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COVID symptoms but no positive test? Here's all your questions, answered.

Are you experiencing a bit of a runny nose? Sore throat? A spicy cough? Perhaps a little bit of a temperature?

There is every chance you may have COVID-19. But for some, they've taken a COVID test only to discover they are not positive, leaving them feeling pretty damn confused.

Simply put: what the hell is going on?!

Watch: Dr Lucy Morgan on what it's like to have COVID-19. Post continues below.


Video via 9 News.

For the past couple of years, we have been monitoring our health in a way many of us have never had to before.

If you are someone who keeps having COVID symptoms but continually tests negative to the virus, could you actually be manifesting those symptoms? Or is it a sign that COVID is around the corner?

We asked the experts for you. 

Firstly, what symptoms should we be looking out for again?

If you think you are COVID-positive, here are some of the symptoms you might be experiencing: fever, cough, a sore throat, shortness of breath, a runny nose or congestion, headaches, fatigue, muscle or joint pains, nausea or loss of appetite, vomiting and last but not least, temporary loss of smell or altered sense of taste.

Now that's quite the list! And of course it doesn't just stop there for everyone. 

Given that PCR and RAT tests are now (finally) easier to access for most people, it's better to be safe and get a test as soon as you experience any of these symptoms.

That's step one.

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Your test is negative, but you still have those symptoms.... now what?

If you're in this position, you aren't alone.

As Sydney GP Dr Brad McKay told Mamamia's news podcast The Quicky, "generally when I've had discussions with patients, they'll often say, 'Oh yes, I had a negative RAT test. But every other family member that I was living with all had COVID and they tested positive. I had exactly the same symptoms as everybody else in the household.' In that case, we've said to those patients despite the test, let's just assume that you had COVID. If it looks and smells and tastes like COVID, you probably had COVID."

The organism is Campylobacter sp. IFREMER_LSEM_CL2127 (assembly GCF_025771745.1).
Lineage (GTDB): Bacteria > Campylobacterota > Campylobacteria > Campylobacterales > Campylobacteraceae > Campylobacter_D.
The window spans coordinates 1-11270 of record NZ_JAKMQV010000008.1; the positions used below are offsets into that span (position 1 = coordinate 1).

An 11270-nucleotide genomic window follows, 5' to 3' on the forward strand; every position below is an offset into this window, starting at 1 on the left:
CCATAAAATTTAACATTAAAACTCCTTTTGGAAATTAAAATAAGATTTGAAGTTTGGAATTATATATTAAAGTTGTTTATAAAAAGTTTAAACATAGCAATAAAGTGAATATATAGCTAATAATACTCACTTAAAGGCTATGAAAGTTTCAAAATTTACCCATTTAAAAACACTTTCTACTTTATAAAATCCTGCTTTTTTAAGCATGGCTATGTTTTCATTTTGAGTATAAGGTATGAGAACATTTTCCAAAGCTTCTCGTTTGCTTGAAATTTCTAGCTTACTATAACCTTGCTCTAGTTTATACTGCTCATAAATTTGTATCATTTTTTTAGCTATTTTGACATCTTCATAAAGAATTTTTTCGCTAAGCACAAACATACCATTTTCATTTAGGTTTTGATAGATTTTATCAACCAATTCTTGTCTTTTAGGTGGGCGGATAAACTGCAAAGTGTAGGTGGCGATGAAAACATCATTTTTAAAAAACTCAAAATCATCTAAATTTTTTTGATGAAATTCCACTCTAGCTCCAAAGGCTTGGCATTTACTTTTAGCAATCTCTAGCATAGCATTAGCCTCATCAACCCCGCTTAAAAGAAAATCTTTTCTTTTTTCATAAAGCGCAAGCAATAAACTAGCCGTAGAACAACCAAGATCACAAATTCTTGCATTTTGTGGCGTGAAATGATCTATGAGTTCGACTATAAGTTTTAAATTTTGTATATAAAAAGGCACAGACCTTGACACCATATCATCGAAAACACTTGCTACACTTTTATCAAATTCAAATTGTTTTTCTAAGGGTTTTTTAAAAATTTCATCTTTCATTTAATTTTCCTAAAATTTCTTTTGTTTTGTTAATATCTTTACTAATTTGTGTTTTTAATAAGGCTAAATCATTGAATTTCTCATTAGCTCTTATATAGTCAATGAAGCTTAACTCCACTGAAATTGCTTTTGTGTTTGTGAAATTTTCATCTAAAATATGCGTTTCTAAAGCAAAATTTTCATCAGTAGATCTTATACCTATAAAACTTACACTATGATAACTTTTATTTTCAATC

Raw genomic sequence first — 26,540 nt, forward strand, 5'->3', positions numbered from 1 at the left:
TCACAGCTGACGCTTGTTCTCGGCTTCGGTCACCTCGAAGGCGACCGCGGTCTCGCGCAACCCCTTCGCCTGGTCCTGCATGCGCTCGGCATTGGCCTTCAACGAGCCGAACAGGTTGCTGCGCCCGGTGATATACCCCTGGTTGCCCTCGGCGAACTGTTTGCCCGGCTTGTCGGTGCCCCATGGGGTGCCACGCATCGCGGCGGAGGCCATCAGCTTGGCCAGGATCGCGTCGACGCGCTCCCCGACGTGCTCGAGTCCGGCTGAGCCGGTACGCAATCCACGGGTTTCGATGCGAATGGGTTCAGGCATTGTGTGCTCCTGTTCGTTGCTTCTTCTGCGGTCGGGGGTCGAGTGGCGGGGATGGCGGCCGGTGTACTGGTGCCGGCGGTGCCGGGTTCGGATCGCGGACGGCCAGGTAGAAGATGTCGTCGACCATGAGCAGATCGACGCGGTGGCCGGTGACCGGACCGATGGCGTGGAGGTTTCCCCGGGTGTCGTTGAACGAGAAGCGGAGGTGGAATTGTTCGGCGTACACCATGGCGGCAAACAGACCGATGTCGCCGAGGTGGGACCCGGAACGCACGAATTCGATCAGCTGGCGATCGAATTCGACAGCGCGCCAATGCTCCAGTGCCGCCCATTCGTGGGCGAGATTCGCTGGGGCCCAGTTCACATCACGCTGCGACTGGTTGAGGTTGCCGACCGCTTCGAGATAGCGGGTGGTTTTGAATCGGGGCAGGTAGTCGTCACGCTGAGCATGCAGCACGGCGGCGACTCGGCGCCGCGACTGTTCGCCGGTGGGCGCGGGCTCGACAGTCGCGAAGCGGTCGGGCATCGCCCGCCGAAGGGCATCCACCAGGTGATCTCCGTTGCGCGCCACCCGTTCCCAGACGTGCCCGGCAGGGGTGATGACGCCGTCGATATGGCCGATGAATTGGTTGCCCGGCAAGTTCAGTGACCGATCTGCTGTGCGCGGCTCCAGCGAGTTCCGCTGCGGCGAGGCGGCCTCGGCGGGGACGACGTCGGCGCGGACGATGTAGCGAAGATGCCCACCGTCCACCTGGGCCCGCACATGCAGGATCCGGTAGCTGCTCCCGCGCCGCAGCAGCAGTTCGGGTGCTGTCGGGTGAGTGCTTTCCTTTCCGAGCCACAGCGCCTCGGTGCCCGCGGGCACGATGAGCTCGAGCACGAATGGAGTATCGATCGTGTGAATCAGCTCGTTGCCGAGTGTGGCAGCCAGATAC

If you definitely aren't COVID-positive, you may simply have caught another virus. Delightful.

"There's all sorts of different viruses that are still out there just in very low numbers. We've had very few cases of influenza around the country over the past couple of years. Now that COVID is finally among us, there remains a lot of anxiety in the community about not only getting it but also how quickly one is recovering from it, if you will ever contract it and what's considered normal," said Dr McKay.

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Are you just paranoid? 

Has being absorbed in this COVID-normal world for the past few years left us paranoid about the state of our health? The resounding answer seems to be, yes. And it could potentially be leading us to over-analyse. 

Dr Rachael Murrihy is a clinical psychologist and director of the Kidman Centre, a department within the Faculty of Science at UTS dedicated to understanding the prevention and reduction of mental health problems in young people aged five to 25. 

"Each time we have a wave come through in a spike of cases, this creates an air of uncertainty in the community, which leads to more anxiety," she told The Quicky.

Listen to Mamamia's news podcast, The Quicky. Post continues after audio.


As Dr Murrihy noted, anxiety is when our body has a rush of chemicals - aka the fight or flight response - which can manifest itself in a range of physical and cognitive symptoms. And one symptom of anxiety is hypervigilance. 

"I saw a great Twitter post where someone said, 'I don't know if I have a scratchy throat or whether I've swallowed to check so many times that now it's sore.' You can't talk yourself into having COVID per se, but you can talk yourself into having anxiety symptoms, which can amount to physical symptoms," she said.

"Hypochondriasis is when we worry about having an illness that we don't have. And we can be convinced that we have it. So for example, people who worry about a heart attack, just that worry alone can bring on symptoms associated with a heart attack. So whilst it's not a real heart attack, the symptoms like heart palpitations, chest pain - those symptoms are real. But they are symptoms of anxiety."

Dr Murrihy concluded, "symptoms of anxiety or headaches, migraines, tingling in the extremities, foggy brain, upset stomach, sore back and sore neck, we have to always remember that the mind and the body are not two separate systems - they're interconnected. And if you worry about things, you're likely to have real physical symptoms as a result of that."

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2022 has begun like 2020 and 2021 ended - stressful with it comes to the whole COVID situation. And when those around us contract the virus we've all been hyperfocused on for so long, it can add a fair bit of anxiety to our own plate. 

The constant questions can eat away; when will I get it? Will I ever contract it? Is it inevitable? What if I pass it to my parents? What if I get really sick?

While it's important to stay alert, it's also important to keep an eye on your mental health during this time.

You very well might catch COVID (if you haven't already), and you might catch it again (if you've already recovered from it once). 

But if you're up to date with your vaccinations (that means three shots for adults now), you are as protected as you can be.

Live carefully, but don't let COVID-worry take over your every waking thought. 

That too could be making you sick.

Feature Image: Mamamia/Unsplash.

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